The GSB Interview: Shelley Villalobos, Council For Responsible Sport

The Council For Responsible Sport is a non-profit, based in Eugene, Oregon, that certifies through a rigorous certification program, socially and environmentally responsible sports events, with a heritage in road races. GreenSportsBlog believes this to be a very important endeavor and was thus pleased to be able to chat with Shelley Villalobos, the Council’s Certification Director, about its history, its current work and the future of green sports events.

 

GreenSportsBlog: When did the Council get started?

Shelley Villalobos: It was founded in 2007 in Portland.

GSB: Portland? What a surprise!

SV: It figures, I know, that one of the greenest cities in the US would be the birthplace of something called the Council For Responsible Sport! Anyway, runners from the Portland area got together with The Freshwater Trust to organize a waterfront triathlon to celebrate that the Willamette River was again swimmable. The organizers of that run had strong values of environmental and social responsibility, which guided all race production decisions.  The seed was planted to set and maintain standards for road races and endurance events by a small group of Portlandians and it started to grow throughout the Pacific Northwest and then, with the Nike Women’s Half Marathon in San Francisco, to California and beyond.

GSB: What does the Council mean by “responsible sport”

SV: Well, our definition is a broad one that focuses on the many ways event planners can increase an event’s social benefits while, at the same time, reducing its environmental footprint. Our certification program is at the heart of our efforts to support, certify and celebrate responsibly produced sports events. The third iteration of our certification standards, version 4.1, took effect in January of this year.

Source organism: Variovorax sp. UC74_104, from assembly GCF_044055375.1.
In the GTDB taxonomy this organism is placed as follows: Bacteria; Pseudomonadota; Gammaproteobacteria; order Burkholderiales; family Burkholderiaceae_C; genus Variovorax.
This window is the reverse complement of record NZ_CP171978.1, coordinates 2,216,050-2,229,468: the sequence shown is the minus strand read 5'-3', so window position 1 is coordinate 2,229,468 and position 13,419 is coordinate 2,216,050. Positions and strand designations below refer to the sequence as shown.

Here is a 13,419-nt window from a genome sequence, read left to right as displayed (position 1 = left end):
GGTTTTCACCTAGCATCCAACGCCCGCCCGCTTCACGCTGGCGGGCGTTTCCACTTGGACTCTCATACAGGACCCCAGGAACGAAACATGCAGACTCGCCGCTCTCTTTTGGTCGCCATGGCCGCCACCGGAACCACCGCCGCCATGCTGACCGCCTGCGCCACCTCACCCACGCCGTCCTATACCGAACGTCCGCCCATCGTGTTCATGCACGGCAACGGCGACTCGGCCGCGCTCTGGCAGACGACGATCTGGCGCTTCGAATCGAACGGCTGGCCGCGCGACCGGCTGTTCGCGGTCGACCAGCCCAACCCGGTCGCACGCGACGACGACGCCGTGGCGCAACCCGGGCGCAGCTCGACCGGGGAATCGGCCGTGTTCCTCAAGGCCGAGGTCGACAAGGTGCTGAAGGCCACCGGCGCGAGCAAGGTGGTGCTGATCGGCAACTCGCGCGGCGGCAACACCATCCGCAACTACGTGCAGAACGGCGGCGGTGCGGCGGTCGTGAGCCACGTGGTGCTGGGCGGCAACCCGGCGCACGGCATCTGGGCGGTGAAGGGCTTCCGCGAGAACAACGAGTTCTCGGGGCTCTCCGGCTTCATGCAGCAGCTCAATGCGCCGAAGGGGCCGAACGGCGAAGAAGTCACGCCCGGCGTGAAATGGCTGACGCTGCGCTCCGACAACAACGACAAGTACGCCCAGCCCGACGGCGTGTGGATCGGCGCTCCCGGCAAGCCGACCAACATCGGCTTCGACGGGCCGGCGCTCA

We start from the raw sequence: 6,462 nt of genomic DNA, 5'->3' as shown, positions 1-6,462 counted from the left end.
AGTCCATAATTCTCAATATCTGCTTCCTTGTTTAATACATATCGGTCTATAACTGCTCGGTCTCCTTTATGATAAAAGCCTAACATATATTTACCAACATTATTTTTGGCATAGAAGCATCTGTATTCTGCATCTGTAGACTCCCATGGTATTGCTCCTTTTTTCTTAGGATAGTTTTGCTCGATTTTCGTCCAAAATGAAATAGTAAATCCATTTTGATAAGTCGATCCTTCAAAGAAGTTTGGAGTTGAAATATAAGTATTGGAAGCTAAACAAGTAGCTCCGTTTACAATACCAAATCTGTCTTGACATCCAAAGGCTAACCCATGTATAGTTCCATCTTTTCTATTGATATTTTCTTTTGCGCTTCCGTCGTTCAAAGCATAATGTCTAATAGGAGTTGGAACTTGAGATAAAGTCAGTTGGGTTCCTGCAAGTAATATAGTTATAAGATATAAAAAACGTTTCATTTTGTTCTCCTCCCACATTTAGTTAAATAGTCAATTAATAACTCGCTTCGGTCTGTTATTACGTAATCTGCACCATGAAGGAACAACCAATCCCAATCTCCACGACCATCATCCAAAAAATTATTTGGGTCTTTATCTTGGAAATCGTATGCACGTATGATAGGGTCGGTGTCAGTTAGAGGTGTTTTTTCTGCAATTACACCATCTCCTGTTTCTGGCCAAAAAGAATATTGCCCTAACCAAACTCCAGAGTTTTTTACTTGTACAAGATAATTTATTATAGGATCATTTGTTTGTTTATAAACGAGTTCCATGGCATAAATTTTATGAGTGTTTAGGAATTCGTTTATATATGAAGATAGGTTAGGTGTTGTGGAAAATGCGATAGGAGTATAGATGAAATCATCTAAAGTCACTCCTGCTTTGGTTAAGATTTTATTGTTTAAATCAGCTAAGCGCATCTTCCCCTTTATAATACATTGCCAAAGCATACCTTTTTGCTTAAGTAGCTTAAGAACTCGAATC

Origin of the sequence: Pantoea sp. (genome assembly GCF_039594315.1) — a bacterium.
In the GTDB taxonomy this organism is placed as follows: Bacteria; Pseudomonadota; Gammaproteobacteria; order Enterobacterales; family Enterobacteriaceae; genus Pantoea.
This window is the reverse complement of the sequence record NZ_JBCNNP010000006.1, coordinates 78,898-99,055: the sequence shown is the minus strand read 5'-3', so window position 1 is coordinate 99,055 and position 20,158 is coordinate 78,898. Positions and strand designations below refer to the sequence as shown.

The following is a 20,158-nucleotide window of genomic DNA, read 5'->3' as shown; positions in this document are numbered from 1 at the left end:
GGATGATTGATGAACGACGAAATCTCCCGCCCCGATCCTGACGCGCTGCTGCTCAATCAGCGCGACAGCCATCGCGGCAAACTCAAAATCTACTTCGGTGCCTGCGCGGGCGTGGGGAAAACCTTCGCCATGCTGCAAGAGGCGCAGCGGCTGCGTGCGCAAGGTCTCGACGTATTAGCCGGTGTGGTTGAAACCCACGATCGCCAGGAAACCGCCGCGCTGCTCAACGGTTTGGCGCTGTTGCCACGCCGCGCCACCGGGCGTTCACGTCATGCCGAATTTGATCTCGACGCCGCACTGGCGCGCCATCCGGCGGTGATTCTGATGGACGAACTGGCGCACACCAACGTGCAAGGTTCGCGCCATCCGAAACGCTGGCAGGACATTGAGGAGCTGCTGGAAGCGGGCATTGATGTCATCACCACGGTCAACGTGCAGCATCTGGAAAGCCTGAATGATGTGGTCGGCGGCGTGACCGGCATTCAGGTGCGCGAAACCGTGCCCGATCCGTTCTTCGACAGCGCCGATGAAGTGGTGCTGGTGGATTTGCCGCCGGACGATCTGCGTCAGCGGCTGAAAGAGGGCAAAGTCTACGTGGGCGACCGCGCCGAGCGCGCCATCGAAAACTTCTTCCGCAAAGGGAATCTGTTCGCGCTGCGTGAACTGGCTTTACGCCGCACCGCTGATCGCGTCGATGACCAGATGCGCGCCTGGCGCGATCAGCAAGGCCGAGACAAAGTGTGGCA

GSB: What’s in version 4.1?

SV: It’s a collection of 61 total standards across five categories that events can strive to achieve, with basic certification awarded when 27 of the standards (45%) have been met. The Planning & Communications section asks event organizers, among other things, if they’ve chosen sites that minimize environmental impacts, if they produce a sustainability report. Do they notify the community and solicit feedback on how to mitigate the negative impacts of the event on that community? Then we go into Procurement, which deals with considering the impacts of the physical goods being purchased, brought onsite and distributed. A ‘stretch credit’ for many events is providing access to locally produced food. Next is Resource Management.

GSB: That’s what I was waiting for!

SVillalobos_headshot

Shelley Villalobos, Certification Director for The Council For Responsible Sport, based in Eugene, OR. (Photo Credit: The Council For Responsible Sport)

 

SV: Very important, of course. This covers waste diversion, water and energy use and carbon management. Then there’s an Access and Equity section that looks to see how event organizers are including under-served and under-represented groups by reducing barriers to their participation. Finally, organizers are encouraged to report on the long term Community Legacy of their event. Is there new green infrastructure as a result? Were the goals of the sustainability report, if written, achieved? What was the total local economic impact of the event?

GSB: This is a very comprehensive certification process, to say the least. How did 4.1 change vs. 3.1?

SV: We made 4.1 more adaptable, less prescriptive. By that I mean that we give out options for “a la carte” credits–a sort of menu for event organizers to add greening or social elements to the extent that makes sense for them, so if they don’t do them all, they’re not penalized. We also offer ‘innovation’ credits for the great work that events do that are unique to their event and not otherwise included in the standards. These adjustments made our standards more relevant to more types of sports.